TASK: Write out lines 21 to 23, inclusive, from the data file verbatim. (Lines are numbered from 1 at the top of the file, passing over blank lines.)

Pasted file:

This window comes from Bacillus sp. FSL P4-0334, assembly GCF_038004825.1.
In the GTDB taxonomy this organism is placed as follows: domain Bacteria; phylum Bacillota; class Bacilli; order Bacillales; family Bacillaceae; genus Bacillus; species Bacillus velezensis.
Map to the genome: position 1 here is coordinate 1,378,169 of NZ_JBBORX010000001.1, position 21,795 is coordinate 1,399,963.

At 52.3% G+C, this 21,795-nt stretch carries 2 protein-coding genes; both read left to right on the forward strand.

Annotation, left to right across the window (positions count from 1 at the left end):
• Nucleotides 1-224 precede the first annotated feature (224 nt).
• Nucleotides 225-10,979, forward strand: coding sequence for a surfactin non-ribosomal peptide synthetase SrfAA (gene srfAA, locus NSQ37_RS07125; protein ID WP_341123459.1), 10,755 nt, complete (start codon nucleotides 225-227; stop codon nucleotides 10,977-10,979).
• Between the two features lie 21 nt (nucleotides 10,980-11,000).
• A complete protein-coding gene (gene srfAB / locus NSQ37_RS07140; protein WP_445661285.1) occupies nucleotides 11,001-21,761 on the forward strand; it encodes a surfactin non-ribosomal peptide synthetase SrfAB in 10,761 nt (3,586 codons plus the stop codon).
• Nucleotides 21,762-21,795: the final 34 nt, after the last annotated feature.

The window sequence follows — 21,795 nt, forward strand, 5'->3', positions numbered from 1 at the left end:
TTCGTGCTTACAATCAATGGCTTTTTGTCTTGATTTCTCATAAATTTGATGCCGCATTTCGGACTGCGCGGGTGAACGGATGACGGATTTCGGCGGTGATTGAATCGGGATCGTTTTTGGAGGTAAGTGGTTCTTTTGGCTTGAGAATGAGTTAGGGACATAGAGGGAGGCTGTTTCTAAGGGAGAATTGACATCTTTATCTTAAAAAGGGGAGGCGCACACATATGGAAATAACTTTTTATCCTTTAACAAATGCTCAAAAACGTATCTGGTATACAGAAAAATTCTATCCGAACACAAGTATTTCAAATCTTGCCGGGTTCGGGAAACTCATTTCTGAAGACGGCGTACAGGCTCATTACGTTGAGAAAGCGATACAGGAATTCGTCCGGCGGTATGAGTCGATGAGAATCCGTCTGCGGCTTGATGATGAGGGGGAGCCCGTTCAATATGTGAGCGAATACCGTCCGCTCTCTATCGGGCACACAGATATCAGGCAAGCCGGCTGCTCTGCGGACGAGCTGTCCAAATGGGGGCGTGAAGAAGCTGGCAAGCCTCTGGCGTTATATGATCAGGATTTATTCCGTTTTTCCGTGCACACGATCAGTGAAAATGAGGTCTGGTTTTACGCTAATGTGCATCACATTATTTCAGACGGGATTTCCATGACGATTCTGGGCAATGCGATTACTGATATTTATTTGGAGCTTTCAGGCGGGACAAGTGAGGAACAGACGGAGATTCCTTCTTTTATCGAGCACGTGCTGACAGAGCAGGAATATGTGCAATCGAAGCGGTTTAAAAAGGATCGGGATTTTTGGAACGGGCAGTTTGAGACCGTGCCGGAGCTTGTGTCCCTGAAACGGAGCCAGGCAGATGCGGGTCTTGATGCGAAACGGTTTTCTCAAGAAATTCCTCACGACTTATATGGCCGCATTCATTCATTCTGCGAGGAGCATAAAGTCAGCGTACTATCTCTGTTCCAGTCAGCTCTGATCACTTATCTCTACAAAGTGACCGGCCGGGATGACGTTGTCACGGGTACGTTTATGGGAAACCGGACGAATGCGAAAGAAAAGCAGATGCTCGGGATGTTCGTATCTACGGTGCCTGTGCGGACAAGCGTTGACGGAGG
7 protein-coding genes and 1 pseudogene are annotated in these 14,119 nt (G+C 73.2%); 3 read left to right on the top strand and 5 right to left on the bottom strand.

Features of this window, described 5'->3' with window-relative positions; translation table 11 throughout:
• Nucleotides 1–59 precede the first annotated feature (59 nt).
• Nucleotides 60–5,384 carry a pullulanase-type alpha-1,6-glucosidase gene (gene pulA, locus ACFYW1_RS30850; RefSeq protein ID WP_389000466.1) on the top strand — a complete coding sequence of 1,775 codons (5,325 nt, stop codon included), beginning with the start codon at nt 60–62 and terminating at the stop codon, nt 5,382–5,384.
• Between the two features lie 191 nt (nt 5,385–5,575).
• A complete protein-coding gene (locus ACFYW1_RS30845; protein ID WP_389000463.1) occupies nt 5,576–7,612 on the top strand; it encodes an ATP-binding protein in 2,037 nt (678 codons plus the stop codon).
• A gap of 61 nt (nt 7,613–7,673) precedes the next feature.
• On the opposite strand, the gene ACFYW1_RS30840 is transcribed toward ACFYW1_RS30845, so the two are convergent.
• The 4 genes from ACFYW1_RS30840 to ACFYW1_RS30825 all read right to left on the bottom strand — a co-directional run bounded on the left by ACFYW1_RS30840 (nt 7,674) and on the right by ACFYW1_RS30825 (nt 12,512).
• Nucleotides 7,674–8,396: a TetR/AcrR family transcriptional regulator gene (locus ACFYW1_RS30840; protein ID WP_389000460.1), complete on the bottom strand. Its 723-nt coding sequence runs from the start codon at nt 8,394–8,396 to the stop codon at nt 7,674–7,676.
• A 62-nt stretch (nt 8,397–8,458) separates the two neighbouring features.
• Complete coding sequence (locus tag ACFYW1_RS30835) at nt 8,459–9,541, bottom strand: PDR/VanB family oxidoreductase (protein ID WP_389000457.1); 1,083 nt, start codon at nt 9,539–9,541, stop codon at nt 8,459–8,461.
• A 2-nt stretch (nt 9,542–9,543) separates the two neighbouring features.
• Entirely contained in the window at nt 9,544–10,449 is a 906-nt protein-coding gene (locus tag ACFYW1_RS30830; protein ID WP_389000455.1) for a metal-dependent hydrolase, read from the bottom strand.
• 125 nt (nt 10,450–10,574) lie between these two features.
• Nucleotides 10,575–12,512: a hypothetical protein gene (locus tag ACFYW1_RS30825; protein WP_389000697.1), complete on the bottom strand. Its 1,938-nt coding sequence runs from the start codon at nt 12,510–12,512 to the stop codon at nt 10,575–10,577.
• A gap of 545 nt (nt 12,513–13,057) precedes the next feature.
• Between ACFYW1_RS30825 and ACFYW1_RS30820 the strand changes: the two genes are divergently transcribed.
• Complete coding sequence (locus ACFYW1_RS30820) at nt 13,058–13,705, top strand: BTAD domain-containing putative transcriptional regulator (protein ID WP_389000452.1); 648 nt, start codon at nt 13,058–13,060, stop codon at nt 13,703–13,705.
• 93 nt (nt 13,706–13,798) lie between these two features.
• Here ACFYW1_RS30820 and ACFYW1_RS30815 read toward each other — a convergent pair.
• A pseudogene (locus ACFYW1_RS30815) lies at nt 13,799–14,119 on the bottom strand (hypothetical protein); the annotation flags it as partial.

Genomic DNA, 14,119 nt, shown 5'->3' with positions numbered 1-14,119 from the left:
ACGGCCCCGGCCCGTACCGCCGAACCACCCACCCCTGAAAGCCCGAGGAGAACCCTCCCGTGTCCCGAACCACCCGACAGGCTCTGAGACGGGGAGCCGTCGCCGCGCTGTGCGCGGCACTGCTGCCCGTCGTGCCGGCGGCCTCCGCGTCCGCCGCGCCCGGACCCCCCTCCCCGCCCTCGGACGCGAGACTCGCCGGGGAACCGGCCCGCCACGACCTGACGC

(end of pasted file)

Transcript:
• The 4 genes from ACFYW1_RS30840 to ACFYW1_RS30825 all read right to left on the bottom strand — a co-directional run bounded on the left by ACFYW1_RS30840 (nt 7,674) and on the right by ACFYW1_RS30825 (nt 12,512).
• Nucleotides 7,674–8,396: a TetR/AcrR family transcriptional regulator gene (locus ACFYW1_RS30840; protein ID WP_389000460.1), complete on the bottom strand. Its 723-nt coding sequence runs from the start codon at nt 8,394–8,396 to the stop codon at nt 7,674–7,676.
• A 62-nt stretch (nt 8,397–8,458) separates the two neighbouring features.